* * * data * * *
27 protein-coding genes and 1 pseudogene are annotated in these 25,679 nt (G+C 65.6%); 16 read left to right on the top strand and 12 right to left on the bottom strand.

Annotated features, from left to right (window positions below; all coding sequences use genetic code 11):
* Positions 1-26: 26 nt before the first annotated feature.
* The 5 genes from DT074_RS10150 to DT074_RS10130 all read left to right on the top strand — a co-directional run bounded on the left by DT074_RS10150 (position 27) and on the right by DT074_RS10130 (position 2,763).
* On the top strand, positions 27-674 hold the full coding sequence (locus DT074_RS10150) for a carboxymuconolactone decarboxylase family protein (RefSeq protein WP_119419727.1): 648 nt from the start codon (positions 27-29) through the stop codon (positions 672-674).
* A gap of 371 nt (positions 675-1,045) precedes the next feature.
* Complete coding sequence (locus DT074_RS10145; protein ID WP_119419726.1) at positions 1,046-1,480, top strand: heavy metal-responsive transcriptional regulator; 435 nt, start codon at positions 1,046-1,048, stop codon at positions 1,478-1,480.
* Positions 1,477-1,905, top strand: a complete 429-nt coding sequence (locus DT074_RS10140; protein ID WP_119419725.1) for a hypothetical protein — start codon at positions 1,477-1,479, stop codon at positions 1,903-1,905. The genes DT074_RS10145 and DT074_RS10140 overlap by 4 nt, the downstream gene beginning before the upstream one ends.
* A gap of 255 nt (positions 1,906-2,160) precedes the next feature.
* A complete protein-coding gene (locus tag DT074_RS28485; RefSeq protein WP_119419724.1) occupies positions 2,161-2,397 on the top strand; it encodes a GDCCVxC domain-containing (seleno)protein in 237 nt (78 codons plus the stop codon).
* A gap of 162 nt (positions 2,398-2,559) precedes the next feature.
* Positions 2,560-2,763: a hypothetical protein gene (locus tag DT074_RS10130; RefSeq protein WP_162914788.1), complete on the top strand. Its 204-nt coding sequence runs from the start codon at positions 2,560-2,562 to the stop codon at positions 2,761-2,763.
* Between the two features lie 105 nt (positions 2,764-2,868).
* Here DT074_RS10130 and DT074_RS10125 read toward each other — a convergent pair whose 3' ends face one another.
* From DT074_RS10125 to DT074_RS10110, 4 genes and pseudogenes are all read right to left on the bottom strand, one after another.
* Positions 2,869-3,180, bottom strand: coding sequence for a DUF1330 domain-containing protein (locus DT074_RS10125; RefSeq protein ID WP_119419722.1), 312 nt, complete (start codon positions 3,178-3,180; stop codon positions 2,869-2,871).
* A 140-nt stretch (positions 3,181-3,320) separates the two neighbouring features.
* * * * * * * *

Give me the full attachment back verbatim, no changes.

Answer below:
27 protein-coding genes and 1 pseudogene are annotated in these 25,679 nt (G+C 65.6%); 16 read left to right on the top strand and 12 right to left on the bottom strand.

Annotated features, from left to right (window positions below; all coding sequences use genetic code 11):
* Positions 1-26: 26 nt before the first annotated feature.
* The 5 genes from DT074_RS10150 to DT074_RS10130 all read left to right on the top strand — a co-directional run bounded on the left by DT074_RS10150 (position 27) and on the right by DT074_RS10130 (position 2,763).
* On the top strand, positions 27-674 hold the full coding sequence (locus DT074_RS10150) for a carboxymuconolactone decarboxylase family protein (RefSeq protein WP_119419727.1): 648 nt from the start codon (positions 27-29) through the stop codon (positions 672-674).
* A gap of 371 nt (positions 675-1,045) precedes the next feature.
* Complete coding sequence (locus DT074_RS10145; protein ID WP_119419726.1) at positions 1,046-1,480, top strand: heavy metal-responsive transcriptional regulator; 435 nt, start codon at positions 1,046-1,048, stop codon at positions 1,478-1,480.
* Positions 1,477-1,905, top strand: a complete 429-nt coding sequence (locus DT074_RS10140; protein ID WP_119419725.1) for a hypothetical protein — start codon at positions 1,477-1,479, stop codon at positions 1,903-1,905. The genes DT074_RS10145 and DT074_RS10140 overlap by 4 nt, the downstream gene beginning before the upstream one ends.
* A gap of 255 nt (positions 1,906-2,160) precedes the next feature.
* A complete protein-coding gene (locus tag DT074_RS28485; RefSeq protein WP_119419724.1) occupies positions 2,161-2,397 on the top strand; it encodes a GDCCVxC domain-containing (seleno)protein in 237 nt (78 codons plus the stop codon).
* A gap of 162 nt (positions 2,398-2,559) precedes the next feature.
* Positions 2,560-2,763: a hypothetical protein gene (locus tag DT074_RS10130; RefSeq protein WP_162914788.1), complete on the top strand. Its 204-nt coding sequence runs from the start codon at positions 2,560-2,562 to the stop codon at positions 2,761-2,763.
* Between the two features lie 105 nt (positions 2,764-2,868).
* Here DT074_RS10130 and DT074_RS10125 read toward each other — a convergent pair whose 3' ends face one another.
* From DT074_RS10125 to DT074_RS10110, 4 genes and pseudogenes are all read right to left on the bottom strand, one after another.
* Positions 2,869-3,180, bottom strand: coding sequence for a DUF1330 domain-containing protein (locus DT074_RS10125; RefSeq protein ID WP_119419722.1), 312 nt, complete (start codon positions 3,178-3,180; stop codon positions 2,869-2,871).
* A 140-nt stretch (positions 3,181-3,320) separates the two neighbouring features.